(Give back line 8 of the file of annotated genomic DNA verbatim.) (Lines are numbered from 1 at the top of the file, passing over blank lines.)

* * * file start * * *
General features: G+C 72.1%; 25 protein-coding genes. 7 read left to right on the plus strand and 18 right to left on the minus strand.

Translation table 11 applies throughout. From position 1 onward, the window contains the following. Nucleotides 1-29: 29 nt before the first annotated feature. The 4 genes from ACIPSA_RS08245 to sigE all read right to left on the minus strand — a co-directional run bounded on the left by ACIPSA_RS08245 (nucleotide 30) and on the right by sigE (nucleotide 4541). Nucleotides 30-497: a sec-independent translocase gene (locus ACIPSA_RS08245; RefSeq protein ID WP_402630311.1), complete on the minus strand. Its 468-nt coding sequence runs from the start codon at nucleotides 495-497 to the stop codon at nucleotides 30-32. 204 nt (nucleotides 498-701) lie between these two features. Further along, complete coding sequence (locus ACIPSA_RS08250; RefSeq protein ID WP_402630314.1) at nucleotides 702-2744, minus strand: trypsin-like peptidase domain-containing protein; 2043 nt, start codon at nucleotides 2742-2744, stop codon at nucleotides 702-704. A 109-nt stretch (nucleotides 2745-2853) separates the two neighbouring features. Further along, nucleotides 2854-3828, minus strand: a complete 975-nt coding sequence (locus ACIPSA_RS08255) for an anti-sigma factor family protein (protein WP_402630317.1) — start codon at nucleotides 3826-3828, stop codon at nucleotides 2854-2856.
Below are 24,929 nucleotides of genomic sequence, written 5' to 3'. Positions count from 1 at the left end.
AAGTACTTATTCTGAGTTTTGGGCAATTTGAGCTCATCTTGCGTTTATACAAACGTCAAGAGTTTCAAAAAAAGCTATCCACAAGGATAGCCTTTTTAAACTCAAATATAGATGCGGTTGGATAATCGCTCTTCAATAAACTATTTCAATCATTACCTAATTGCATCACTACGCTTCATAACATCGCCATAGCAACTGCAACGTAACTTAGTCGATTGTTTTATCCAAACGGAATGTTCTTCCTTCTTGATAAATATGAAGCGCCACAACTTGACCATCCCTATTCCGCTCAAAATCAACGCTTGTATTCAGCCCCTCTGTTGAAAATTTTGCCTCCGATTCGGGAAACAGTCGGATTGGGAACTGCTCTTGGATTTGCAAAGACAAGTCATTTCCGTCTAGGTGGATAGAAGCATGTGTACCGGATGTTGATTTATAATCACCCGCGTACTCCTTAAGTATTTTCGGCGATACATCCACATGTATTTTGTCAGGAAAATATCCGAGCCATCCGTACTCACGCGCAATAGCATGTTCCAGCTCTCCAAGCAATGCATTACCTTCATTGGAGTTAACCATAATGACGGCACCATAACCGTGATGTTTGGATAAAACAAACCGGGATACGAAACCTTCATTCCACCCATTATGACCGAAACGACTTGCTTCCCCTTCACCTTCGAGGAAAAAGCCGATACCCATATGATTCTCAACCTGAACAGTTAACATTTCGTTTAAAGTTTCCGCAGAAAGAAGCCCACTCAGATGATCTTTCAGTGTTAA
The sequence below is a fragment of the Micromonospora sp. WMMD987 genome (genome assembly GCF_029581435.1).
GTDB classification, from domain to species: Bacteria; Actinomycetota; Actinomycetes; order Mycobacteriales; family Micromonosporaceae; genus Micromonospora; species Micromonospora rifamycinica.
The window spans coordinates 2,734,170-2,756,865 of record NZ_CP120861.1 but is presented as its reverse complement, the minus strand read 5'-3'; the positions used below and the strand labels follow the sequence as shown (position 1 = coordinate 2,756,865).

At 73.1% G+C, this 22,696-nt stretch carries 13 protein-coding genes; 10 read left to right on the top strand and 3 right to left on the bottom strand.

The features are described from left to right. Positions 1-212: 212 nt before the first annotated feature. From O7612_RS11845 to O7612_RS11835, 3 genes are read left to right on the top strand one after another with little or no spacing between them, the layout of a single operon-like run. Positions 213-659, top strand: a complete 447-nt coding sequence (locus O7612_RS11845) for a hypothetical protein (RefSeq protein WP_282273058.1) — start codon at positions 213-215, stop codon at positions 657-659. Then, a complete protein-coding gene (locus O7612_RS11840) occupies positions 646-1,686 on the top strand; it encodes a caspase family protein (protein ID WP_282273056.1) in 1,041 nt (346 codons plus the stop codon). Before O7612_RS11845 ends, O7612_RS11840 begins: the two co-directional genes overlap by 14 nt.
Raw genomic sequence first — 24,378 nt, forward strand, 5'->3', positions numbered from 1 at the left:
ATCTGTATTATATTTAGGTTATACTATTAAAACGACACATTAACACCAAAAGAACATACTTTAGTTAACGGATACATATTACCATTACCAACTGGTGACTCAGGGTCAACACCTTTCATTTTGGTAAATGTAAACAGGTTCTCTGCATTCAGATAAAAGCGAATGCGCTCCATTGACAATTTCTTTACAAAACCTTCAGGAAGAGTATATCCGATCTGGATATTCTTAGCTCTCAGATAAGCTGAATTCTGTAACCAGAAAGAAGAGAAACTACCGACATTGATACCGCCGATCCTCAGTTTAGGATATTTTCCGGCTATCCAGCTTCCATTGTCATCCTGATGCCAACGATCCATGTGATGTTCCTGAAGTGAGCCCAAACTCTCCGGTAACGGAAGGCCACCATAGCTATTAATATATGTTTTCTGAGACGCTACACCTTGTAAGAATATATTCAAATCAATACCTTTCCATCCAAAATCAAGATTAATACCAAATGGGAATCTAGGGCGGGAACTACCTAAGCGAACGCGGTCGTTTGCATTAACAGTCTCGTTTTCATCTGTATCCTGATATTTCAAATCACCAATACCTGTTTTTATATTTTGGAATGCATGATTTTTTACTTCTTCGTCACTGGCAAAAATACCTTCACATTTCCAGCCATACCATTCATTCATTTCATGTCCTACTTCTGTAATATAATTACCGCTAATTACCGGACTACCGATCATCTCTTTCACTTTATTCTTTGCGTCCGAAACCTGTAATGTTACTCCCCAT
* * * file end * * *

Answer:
At 73.1% G+C, this 22,696-nt stretch carries 13 protein-coding genes; 10 read left to right on the top strand and 3 right to left on the bottom strand.